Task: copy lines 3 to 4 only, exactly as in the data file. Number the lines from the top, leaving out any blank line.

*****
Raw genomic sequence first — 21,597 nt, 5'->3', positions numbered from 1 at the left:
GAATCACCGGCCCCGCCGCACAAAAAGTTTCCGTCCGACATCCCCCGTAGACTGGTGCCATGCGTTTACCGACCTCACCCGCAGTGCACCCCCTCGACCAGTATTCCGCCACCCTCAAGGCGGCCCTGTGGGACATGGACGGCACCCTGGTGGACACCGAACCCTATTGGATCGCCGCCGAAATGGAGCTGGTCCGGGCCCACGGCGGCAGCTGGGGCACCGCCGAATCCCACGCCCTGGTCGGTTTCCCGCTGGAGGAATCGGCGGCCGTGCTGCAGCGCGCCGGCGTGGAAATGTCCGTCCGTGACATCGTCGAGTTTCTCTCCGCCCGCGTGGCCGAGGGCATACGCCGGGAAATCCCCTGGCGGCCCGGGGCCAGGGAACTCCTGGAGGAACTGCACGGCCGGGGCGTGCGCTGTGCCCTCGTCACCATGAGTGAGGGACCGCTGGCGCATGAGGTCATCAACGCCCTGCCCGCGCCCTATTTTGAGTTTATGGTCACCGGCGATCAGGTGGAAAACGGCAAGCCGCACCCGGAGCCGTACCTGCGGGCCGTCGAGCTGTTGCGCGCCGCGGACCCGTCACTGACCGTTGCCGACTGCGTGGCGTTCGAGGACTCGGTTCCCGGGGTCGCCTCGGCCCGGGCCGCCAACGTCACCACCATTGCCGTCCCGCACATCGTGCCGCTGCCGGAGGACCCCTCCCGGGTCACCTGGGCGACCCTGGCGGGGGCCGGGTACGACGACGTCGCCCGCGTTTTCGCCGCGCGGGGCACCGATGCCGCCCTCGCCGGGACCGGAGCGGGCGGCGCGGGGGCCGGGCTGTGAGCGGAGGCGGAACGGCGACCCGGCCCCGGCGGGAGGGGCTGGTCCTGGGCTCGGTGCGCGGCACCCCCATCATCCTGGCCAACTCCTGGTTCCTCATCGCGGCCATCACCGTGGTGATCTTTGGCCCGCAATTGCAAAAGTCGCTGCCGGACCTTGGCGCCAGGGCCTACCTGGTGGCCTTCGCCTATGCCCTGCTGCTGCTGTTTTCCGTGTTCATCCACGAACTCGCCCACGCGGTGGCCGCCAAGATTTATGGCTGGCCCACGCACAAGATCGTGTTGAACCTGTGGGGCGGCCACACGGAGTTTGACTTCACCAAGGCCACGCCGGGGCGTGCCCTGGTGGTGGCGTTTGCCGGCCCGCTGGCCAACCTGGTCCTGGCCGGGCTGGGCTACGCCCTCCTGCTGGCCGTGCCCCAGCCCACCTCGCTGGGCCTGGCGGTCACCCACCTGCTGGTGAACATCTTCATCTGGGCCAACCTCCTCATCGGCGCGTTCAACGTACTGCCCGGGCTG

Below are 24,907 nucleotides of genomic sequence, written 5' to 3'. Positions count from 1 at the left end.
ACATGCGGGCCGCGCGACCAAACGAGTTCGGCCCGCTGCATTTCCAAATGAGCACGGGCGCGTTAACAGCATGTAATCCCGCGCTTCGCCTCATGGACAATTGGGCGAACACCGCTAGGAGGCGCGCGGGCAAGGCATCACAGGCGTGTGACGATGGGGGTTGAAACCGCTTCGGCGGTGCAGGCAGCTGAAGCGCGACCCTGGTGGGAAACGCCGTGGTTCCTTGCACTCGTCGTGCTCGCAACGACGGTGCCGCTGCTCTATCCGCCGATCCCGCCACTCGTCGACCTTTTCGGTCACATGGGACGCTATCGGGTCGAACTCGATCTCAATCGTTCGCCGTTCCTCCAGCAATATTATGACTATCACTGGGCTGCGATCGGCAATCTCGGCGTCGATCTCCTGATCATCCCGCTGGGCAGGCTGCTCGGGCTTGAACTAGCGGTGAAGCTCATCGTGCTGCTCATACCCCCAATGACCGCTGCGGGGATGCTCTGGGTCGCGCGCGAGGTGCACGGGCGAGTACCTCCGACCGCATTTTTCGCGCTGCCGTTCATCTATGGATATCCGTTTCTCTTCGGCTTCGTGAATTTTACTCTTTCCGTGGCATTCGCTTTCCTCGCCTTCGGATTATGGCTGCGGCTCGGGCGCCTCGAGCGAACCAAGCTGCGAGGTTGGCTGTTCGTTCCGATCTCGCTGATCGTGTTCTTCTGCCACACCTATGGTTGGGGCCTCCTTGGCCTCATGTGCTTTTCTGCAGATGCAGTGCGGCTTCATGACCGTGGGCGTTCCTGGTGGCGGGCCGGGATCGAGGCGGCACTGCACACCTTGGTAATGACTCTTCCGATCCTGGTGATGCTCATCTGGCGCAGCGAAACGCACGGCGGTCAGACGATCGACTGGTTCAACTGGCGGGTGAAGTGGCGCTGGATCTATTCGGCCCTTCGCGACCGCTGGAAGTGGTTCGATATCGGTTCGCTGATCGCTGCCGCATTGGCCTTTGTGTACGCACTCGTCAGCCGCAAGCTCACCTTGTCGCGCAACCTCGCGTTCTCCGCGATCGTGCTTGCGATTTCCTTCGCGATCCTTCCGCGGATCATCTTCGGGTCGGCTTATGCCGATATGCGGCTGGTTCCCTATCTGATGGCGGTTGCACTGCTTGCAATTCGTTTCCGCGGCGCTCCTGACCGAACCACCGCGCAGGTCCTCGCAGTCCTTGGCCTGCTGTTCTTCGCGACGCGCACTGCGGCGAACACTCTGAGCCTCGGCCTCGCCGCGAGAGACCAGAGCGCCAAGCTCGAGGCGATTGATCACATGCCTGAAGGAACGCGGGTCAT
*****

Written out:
Below are 24,907 nucleotides of genomic sequence, written 5' to 3'. Positions count from 1 at the left end.
ACATGCGGGCCGCGCGACCAAACGAGTTCGGCCCGCTGCATTTCCAAATGAGCACGGGCGCGTTAACAGCATGTAATCCCGCGCTTCGCCTCATGGACAATTGGGCGAACACCGCTAGGAGGCGCGCGGGCAAGGCATCACAGGCGTGTGACGATGGGGGTTGAAACCGCTTCGGCGGTGCAGGCAGCTGAAGCGCGACCCTGGTGGGAAACGCCGTGGTTCCTTGCACTCGTCGTGCTCGCAACGACGGTGCCGCTGCTCTATCCGCCGATCCCGCCACTCGTCGACCTTTTCGGTCACATGGGACGCTATCGGGTCGAACTCGATCTCAATCGTTCGCCGTTCCTCCAGCAATATTATGACTATCACTGGGCTGCGATCGGCAATCTCGGCGTCGATCTCCTGATCATCCCGCTGGGCAGGCTGCTCGGGCTTGAACTAGCGGTGAAGCTCATCGTGCTGCTCATACCCCCAATGACCGCTGCGGGGATGCTCTGGGTCGCGCGCGAGGTGCACGGGCGAGTACCTCCGACCGCATTTTTCGCGCTGCCGTTCATCTATGGATATCCGTTTCTCTTCGGCTTCGTGAATTTTACTCTTTCCGTGGCATTCGCTTTCCTCGCCTTCGGATTATGGCTGCGGCTCGGGCGCCTCGAGCGAACCAAGCTGCGAGGTTGGCTGTTCGTTCCGATCTCGCTGATCGTGTTCTTCTGCCACACCTATGGTTGGGGCCTCCTTGGCCTCATGTGCTTTTCTGCAGATGCAGTGCGGCTTCATGACCGTGGGCGTTCCTGGTGGCGGGCCGGGATCGAGGCGGCACTGCACACCTTGGTAATGACTCTTCCGATCCTGGTGATGCTCATCTGGCGCAGCGAAACGCACGGCGGTCAGACGATCGACTGGTTCAACTGGCGGGTGAAGTGGCGCTGGATCTATTCGGCCCTTCGCGACCGCTGGAAGTGGTTCGATATCGGTTCGCTGATCGCTGCCGCATTGGCCTTTGTGTACGCACTCGTCAGCCGCAAGCTCACCTTGTCGCGCAACCTCGCGTTCTCCGCGATCGTGCTTGCGATTTCCTTCGCGATCCTTCCGCGGATCATCTTCGGGTCGGCTTATGCCGATATGCGGCTGGTTCCCTATCTGATGGCGGTTGCACTGCTTGCAATTCGTTTCCGCGGCGCTCCTGACCGAACCACCGCGCAGGTCCTCGCAGTCCTTGGCCTGCTGTTCTTCGCGACGCGCACTGCGGCGAACACTCTGAGCCTCGGCCTCGCCGCGAGAGACCAGAGCGCCAAGCTCGAGGCGATTGATCACATGCCTGAAGGAACGCGGGTCAT